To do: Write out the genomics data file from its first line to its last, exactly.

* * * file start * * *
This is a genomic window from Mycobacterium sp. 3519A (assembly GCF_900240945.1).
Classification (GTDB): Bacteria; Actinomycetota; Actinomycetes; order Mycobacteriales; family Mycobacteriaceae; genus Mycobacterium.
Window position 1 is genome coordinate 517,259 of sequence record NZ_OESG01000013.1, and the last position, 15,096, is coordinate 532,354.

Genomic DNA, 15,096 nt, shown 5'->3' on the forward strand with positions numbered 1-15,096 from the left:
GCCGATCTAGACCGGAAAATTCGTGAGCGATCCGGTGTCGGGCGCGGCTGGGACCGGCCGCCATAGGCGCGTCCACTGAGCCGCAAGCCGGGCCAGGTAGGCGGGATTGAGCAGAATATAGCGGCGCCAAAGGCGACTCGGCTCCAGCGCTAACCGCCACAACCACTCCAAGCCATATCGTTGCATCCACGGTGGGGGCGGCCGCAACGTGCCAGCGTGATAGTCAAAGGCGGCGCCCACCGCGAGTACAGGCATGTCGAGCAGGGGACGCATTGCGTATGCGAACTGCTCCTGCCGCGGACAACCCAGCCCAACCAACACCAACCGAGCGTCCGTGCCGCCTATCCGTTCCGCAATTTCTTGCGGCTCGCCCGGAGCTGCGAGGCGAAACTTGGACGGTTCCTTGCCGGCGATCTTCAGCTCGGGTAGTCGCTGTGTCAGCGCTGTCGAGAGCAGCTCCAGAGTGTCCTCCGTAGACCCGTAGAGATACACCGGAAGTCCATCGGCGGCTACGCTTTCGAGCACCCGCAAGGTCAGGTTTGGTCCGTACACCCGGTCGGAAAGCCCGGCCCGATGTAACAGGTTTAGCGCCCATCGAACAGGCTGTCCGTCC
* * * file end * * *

This is a genomic window from Mycobacterium sp. 3519A (assembly GCF_900240945.1).
Classification (GTDB): Bacteria; Actinomycetota; Actinomycetes; order Mycobacteriales; family Mycobacteriaceae; genus Mycobacterium.
Window position 1 is genome coordinate 517,259 of sequence record NZ_OESG01000013.1, and the last position, 15,096, is coordinate 532,354.

Genomic DNA, 15,096 nt, shown 5'->3' on the forward strand with positions numbered 1-15,096 from the left:
GCCGATCTAGACCGGAAAATTCGTGAGCGATCCGGTGTCGGGCGCGGCTGGGACCGGCCGCCATAGGCGCGTCCACTGAGCCGCAAGCCGGGCCAGGTAGGCGGGATTGAGCAGAATATAGCGGCGCCAAAGGCGACTCGGCTCCAGCGCTAACCGCCACAACCACTCCAAGCCATATCGTTGCATCCACGGTGGGGGCGGCCGCAACGTGCCAGCGTGATAGTCAAAGGCGGCGCCCACCGCGAGTACAGGCATGTCGAGCAGGGGACGCATTGCGTATGCGAACTGCTCCTGCCGCGGACAACCCAGCCCAACCAACACCAACCGAGCGTCCGTGCCGCCTATCCGTTCCGCAATTTCTTGCGGCTCGCCCGGAGCTGCGAGGCGAAACTTGGACGGTTCCTTGCCGGCGATCTTCAGCTCGGGTAGTCGCTGTGTCAGCGCTGTCGAGAGCAGCTCCAGAGTGTCCTCCGTAGACCCGTAGAGATACACCGGAAGTCCATCGGCGGCTACGCTTTCGAGCACCCGCAAGGTCAGGTTTGGTCCGTACACCCGGTCGGAAAGCCCGGCCCGATGTAACAGGTTTAGCGCCCATCGAACAGGCTGTCCGTCC